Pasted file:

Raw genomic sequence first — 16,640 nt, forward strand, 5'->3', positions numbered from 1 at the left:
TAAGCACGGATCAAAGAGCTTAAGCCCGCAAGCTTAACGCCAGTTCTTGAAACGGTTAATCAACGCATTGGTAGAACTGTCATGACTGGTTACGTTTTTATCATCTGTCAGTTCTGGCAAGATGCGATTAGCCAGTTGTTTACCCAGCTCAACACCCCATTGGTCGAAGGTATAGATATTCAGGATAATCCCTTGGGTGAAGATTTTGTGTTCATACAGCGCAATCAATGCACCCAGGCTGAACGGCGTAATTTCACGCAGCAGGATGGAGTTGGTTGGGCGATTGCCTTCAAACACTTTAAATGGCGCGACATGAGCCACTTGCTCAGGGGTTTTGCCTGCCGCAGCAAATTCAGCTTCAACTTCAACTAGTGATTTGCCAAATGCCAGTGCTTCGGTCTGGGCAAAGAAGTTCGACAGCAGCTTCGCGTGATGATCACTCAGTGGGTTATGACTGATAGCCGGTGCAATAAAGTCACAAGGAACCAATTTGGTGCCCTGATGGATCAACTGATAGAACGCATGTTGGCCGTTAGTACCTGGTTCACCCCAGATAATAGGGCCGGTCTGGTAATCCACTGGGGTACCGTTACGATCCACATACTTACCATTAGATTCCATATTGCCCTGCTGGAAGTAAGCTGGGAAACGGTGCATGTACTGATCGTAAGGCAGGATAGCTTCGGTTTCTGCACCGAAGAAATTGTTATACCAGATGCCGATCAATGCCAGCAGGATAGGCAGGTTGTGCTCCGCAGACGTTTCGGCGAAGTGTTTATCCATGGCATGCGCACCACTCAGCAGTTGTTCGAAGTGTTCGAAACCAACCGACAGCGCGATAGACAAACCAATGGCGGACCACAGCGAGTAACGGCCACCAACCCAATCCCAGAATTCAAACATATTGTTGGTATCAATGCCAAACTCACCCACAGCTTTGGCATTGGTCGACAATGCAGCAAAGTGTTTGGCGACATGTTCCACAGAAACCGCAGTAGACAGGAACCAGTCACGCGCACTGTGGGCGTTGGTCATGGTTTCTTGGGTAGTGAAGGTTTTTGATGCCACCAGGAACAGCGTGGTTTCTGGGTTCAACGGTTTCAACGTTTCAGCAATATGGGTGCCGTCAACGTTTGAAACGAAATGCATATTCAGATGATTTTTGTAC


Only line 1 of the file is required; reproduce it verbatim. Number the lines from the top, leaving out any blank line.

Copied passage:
Raw genomic sequence first — 16,640 nt, forward strand, 5'->3', positions numbered from 1 at the left: